New Welsh Labour leader Mark Drakeford has been a key member of the Welsh Government for many years and was favourite in the leadership race.
He was the only member of the cabinet to vote for Jeremy Corbyn during his first national leadership bid in 2015 and his own campaign has focused on his left-wing credentials.
The 64-year-old worked as a probation officer before becoming a lecturer at Swansea University and then Cardiff University, where he became Professor of Social Policy and Applied Social Sciences before his move into government.
Born in Carmarthen, West Wales, he lives in Cardiff with wife Claire, 67, with whom he has three adult children. His son, Jonathan Drakeford, 31, was jailed for eight years and eight months in September for the rape and assault of a 22-year-old woman in Cardiff.
Mr Drakeford was a councillor in Cardiff before serving as a special adviser under former first minister Rhodri Morgan. He became an Assembly Member (AM) in 2011 and went on to hold key positions in the cabinet as health minister and finance secretary, as well as acting as the Welsh Government’s Brexit minister.
Professor Roger Awan-Scully, head of Politics and International Relations at Cardiff University, said appealing to supporters of Mr Corbyn during the leadership race could prove tricky once Mr Drakeford becomes the new First Minister.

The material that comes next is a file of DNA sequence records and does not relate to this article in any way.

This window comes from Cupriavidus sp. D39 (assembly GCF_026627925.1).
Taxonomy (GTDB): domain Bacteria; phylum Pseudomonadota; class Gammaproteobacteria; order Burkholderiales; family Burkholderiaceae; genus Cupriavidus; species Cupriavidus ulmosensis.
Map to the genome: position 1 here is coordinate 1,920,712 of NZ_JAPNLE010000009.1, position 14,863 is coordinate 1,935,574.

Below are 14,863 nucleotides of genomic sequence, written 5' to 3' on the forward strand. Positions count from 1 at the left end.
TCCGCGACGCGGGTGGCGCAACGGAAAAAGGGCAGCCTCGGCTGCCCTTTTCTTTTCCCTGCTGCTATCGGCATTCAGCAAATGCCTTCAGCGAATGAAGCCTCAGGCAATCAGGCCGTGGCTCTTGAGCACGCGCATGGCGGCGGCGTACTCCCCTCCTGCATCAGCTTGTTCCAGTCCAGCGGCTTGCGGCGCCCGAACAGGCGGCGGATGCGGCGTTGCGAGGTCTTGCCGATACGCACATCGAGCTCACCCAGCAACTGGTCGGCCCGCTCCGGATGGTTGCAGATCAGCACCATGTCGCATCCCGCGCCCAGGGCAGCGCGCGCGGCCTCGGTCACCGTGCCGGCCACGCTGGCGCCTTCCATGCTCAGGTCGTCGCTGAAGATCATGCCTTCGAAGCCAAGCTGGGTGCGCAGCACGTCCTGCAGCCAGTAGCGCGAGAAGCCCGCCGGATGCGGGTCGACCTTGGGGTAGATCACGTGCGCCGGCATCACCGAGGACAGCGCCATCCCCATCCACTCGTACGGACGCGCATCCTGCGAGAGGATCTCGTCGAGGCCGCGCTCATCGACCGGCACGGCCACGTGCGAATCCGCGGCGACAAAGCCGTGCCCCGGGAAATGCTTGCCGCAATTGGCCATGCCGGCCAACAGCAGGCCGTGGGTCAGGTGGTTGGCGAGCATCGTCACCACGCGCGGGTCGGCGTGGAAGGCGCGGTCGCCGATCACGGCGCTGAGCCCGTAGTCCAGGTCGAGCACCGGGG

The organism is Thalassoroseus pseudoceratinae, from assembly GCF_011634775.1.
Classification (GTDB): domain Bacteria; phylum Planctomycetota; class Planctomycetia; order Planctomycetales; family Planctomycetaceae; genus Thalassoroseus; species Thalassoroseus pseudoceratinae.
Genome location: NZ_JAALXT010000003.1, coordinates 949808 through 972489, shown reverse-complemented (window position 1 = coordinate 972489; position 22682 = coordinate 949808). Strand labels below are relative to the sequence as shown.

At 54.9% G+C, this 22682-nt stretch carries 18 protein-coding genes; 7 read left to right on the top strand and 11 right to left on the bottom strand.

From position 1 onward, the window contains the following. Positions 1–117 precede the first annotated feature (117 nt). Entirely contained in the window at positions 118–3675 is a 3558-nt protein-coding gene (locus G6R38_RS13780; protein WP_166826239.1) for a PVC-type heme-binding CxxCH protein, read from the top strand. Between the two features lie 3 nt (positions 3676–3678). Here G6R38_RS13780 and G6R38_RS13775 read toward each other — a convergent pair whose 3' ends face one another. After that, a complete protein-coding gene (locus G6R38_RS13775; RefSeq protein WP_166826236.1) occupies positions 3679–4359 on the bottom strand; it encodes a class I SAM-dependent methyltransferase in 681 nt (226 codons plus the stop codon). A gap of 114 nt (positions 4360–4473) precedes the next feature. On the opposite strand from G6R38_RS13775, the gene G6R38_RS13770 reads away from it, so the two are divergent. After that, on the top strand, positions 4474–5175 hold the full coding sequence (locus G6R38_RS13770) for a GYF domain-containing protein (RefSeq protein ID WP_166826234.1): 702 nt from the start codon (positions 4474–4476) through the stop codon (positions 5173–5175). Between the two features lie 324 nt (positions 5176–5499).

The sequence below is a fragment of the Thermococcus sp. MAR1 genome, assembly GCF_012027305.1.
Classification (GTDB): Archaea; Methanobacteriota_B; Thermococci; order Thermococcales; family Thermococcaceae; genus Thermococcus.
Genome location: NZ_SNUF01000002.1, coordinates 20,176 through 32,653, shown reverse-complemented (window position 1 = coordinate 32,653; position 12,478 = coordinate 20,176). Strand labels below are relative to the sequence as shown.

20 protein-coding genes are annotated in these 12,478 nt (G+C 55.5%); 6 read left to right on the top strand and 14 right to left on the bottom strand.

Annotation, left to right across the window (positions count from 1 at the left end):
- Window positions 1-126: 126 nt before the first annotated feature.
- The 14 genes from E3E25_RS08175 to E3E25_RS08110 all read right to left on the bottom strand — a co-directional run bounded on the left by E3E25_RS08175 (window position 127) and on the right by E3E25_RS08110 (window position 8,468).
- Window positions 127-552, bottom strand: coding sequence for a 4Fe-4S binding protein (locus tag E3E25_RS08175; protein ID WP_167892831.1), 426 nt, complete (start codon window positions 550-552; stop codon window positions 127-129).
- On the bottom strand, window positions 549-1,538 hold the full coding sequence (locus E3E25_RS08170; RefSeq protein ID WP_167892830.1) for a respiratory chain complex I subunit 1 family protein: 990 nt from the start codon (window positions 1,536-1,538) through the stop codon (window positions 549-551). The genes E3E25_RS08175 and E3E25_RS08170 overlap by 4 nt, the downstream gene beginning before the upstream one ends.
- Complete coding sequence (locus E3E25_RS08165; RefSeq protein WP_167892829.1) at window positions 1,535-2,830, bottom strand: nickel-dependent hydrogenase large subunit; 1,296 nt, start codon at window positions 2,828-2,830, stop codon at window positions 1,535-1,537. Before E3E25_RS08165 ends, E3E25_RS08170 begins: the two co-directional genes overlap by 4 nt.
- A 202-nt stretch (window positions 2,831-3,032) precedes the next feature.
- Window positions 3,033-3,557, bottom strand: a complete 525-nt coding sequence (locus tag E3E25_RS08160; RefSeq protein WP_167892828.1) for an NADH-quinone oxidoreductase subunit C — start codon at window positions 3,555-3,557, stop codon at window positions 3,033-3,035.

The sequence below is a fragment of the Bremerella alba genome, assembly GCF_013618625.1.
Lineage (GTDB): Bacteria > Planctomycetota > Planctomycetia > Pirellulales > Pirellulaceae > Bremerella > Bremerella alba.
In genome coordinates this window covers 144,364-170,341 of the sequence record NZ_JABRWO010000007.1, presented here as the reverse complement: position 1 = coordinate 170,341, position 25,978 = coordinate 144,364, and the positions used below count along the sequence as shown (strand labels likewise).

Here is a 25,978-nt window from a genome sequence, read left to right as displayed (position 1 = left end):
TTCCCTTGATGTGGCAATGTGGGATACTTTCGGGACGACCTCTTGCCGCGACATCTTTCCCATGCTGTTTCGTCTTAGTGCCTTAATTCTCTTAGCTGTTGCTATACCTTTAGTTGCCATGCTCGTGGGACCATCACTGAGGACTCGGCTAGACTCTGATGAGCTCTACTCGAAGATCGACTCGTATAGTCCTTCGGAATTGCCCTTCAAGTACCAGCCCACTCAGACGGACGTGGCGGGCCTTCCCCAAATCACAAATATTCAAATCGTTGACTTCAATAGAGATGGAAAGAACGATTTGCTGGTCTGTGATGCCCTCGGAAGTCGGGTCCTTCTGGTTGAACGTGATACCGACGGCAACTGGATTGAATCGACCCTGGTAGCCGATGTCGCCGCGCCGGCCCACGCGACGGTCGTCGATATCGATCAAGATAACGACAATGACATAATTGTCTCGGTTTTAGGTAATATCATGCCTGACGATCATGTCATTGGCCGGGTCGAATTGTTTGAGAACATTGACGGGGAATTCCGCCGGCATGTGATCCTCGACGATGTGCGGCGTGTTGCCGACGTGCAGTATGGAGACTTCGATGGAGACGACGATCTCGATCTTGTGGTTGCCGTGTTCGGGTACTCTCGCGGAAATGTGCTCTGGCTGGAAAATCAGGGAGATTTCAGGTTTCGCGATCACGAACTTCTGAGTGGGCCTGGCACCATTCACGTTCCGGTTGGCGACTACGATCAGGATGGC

He said: “Certainly in his rhetoric he’s courted the support of the Corbynites and that wing of the party.
“Partly because of that his actions may come under close scrutiny, maybe unusually close scrutiny from the media in London, and political opponents may look to do what David Cameron tried to do with Labour’s management of the NHS in Wales.
“Anything that’s going wrong will be seen as exemplifying the failures or problems with Corbynism, so I think that’s a problem.
“(And) if you look at what Mark’s actually done as a minister, he comes across as a sort of cautious moderate figure. But he’s talked up his left wing credentials and I think there’s going to be significant expectation from much of the membership that it will then lead to delivery in terms of policy outcomes.”
Mr Drakeford’s manifesto pledges included extending the smoking ban to outdoor areas of cafes and restaurants and installing drinking fountains across Wales, but nothing about the thorny issue of the a long-proposed M4 relief road.
On the issue of Brexit he has called for a general election if Prime Minister Theresa May cannot get her deal through Parliament, and said if that does not happen then there should be another referendum.
On Tuesday Mr Drakeford urged assembly members to reject Mrs May’s Brexit deal in a symbolic vote in the Senedd, saying the deal did not meet the “fundamental interests” of Wales or the UK.
He is likely to take up the position of First Minister a day after MPs vote in the House of Commons on whether to accept or reject Mrs May’s deal.